VIRGIN — From state Route 9, about 14 miles west of Zion National Park, the dramatic beauty of Sheep Bridge’s river corridor is nearly hidden.
The road in is unpaved. No flashy signs point the way, making this stretch of the Virgin River feel that much more like stumbling upon a hidden desert oasis. A red-tailed hawk swoops overhead and lands atop a boulder overlooking the steep-sided canyons of sandstone carved away by river.
Adjacent to the 80-acre Falls Park owned by the Bureau of Land Management, the 419-acre property of Sheep Bridge hosts 2 miles of the Virgin River, considered one of the most pristine river corridors in the American Southwest by the Utah Division of Wildlife Resources.
Yet, up until its recent purchase by The Nature Conservancy, Sheep Bridge was under consideration for development as an exclusive subdivision for 275 homes, Executive Director for the Virgin River Land Preservation Association Lori Rose told St. George News.
In 2006, a group of developers bought the Sheep Bridge property. While the landowners held the area through the Great Recession, they were looking at development options for the property.
“They knew the use of the Jem Trail. They knew the use of Falls Park just upstream. They knew that the property had some challenges that would also make it, frankly, a very beautiful development property,” Rose said. “They were looking at a pretty exclusive subdivision of 275 homes.”
About two years ago, the landowners had a change of mind and approached The Nature Conservancy to see if they were interested in purchasing the land.
“They had their real estate agent reach out to us and ask us if we might be interested in this purchase. They felt that the property was really valuable as a conservation property. They also knew the challenges ahead with the development. They’ve been in this business a while,” Rose said, adding that she had nothing but praise for them.
At that point, the negotiation process began and The Nature Conservancy, along with its partners, began efforts to raise funds. The process took time, but the landowners continued to work with them and even authorized an extension after the announcement of federal grant awards was delayed in the fall. In the spring, they were awarded the grant, the final step to closing the deal and purchasing Sheep Bridge for $4.3 million.
While much of the raised funds were from private donors, the bulk of the money came from the U.S. Fish and Wildlife Service through its endangered species program, Rose said, as the river corridor is a particularly sensitive habitat.
Rose said she thinks The Nature Conversancy will give much consideration moving forward in order to minimize uses that would negatively impact the wildlife aspects of the river corridor.
One hope for the property she mentioned was for the road to Falls Park, which is currently a one-lane road and on the Sheep Bridge property, to be moved back away from the corridor to allow for two lanes.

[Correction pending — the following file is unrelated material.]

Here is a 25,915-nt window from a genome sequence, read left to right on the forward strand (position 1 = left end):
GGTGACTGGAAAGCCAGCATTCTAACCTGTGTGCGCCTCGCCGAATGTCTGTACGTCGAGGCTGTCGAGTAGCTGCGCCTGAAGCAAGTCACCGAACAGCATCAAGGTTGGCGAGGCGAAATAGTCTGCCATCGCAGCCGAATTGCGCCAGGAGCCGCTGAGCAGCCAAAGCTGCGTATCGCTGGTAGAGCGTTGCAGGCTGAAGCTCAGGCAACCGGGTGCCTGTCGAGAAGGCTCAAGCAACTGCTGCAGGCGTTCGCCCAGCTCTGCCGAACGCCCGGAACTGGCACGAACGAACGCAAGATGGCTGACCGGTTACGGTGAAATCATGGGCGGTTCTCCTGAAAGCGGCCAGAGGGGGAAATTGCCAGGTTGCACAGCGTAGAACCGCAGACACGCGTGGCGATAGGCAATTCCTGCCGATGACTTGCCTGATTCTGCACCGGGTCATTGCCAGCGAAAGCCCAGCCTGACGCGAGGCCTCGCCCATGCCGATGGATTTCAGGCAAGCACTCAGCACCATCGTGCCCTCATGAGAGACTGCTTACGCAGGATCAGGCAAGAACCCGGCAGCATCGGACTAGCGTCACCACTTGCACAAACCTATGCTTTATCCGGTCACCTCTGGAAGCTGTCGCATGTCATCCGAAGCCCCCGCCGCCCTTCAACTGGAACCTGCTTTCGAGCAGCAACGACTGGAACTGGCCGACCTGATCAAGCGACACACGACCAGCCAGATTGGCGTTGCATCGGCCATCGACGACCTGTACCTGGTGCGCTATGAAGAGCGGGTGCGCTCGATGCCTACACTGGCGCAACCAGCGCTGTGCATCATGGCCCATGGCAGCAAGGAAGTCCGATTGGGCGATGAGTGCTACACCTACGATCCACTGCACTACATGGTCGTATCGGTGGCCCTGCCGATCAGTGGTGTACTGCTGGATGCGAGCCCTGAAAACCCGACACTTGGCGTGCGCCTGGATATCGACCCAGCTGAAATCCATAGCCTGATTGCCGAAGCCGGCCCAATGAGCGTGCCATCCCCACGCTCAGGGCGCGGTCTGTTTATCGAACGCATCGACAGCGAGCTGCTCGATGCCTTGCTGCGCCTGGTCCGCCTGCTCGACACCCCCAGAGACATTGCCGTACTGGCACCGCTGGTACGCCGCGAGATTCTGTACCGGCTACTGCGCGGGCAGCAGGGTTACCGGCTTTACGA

“That could make access to Falls Park a lot better,” she said, adding that could also free up area for other public use. But again, all management plans are the authority of The Nature Conservancy.
“The exciting thing is — it’s not a 275-home subdivision that was going to completely block out access,” she said.
An additional benefit Rose mentioned was that the more areas they are able to protect like this river corridor, the more river water resources can be better utilized for municipal purposes.
Elaine York, the west desert regional director for The Nature Conservancy, told St. George News they will be working on developing a management plan over the course of the next few months. But for now, she said they are certain they will be leaving access open to the part of the Jem Trail that crosses through the Sheep Bridge property.
“At least one portion of BLM’s Jem Trail, which is a bike trail, does cross a portion of the Sheep Bridge property, and we know we will leave that bike trail open,” York said. “As far as other uses, we’re yet to develop that.”
Their primary interest in protecting the Sheep Bridge property is for the many types of wildlife living in and above the water.
The property will continue to be private and will remain on the county tax rolls. The Utah State Division of Wildlife Resources will aide in managing the flora and fauna of the property and work to support the region’s native fish.
“Our interest is in protecting this property. It’s important to a lot of different types of wildlife, and that is our number one objective.”
The river corridor of Sheep Bridge is home to four of the Virgin River’s six at-risk native fish, according to a press release issued by The Nature Conservancy. These fish include the Virgin spinedace, flannelmouth sucker, desert sucker and speckled dace. Nesting, wintering and migrating neo-tropical birds, such as the endangered southwestern willow flycatcher and Wilson’s warbler, also live in the riparian zone.
York said composing the management plan has been stalled due to COVID-19-related travel restrictions. She is based in Salt Lake City, but normally she would be frequently traveling to Southern Utah.
“I really want to spend some more time on the property and be thoughtful about some of the issues we’ll need to address.”
She said it will be a few months at least before they complete the plan.
“Washington County has one of the fastest-growing populations in the country. As development pressures mount, this is a rare opportunity to safeguard healthy river habitat,” York said.
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